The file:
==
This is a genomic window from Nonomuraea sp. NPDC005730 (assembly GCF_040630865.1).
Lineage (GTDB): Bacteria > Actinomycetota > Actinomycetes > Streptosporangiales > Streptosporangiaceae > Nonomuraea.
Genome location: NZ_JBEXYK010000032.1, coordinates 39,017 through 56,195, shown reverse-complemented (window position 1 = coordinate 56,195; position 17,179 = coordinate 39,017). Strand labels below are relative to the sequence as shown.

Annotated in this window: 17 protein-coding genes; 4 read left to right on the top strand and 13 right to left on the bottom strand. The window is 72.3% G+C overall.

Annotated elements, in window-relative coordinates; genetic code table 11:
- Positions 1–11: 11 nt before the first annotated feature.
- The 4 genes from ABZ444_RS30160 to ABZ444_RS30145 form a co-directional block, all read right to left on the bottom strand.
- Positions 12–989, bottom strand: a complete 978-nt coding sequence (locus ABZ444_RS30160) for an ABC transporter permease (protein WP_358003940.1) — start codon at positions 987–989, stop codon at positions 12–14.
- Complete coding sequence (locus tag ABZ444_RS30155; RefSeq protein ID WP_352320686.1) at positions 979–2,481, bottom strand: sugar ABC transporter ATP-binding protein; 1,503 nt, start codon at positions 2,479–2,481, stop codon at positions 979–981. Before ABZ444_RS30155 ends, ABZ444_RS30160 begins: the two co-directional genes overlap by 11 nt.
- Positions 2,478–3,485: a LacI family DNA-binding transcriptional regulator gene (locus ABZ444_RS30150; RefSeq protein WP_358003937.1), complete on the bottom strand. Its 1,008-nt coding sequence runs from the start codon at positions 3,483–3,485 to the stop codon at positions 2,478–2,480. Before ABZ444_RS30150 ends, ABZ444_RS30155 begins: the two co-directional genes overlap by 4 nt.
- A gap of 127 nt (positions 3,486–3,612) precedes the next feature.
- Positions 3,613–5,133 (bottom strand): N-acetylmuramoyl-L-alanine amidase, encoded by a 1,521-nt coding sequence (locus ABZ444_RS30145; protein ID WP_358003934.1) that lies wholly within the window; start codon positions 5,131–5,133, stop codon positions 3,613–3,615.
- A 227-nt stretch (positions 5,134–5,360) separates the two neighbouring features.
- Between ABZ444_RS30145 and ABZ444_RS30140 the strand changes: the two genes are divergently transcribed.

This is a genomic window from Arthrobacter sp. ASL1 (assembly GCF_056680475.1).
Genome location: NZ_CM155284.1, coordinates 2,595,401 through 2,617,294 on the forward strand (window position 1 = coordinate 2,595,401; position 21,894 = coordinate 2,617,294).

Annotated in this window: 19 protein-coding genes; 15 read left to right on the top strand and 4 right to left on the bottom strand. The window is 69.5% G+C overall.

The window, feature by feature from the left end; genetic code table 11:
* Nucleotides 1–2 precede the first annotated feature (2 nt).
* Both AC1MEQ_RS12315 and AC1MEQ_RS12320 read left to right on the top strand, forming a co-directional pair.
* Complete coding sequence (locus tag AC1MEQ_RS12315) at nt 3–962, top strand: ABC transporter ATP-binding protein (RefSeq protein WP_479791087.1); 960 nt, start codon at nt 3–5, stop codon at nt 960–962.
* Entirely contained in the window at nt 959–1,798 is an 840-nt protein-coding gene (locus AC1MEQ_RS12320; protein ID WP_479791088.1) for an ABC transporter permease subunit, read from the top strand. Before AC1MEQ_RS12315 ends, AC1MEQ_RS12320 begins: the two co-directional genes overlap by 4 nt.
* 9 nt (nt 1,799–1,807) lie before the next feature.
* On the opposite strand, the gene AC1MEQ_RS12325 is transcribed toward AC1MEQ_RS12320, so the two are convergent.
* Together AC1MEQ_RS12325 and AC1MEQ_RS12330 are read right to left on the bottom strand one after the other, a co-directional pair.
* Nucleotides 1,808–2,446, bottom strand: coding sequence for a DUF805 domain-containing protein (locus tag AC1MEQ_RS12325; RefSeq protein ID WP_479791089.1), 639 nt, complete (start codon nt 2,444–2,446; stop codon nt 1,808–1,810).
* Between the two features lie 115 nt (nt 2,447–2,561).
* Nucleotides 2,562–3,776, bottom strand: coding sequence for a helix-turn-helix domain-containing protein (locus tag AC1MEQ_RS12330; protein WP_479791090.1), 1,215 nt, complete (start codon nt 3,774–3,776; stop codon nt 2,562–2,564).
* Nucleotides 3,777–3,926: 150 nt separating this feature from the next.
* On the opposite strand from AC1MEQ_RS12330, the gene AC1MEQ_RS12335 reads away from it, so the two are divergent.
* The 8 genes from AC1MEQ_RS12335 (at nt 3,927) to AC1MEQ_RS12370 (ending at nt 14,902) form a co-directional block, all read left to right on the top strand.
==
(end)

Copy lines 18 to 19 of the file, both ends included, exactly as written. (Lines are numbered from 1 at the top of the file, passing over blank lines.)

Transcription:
The window, feature by feature from the left end; genetic code table 11:
* Nucleotides 1–2 precede the first annotated feature (2 nt).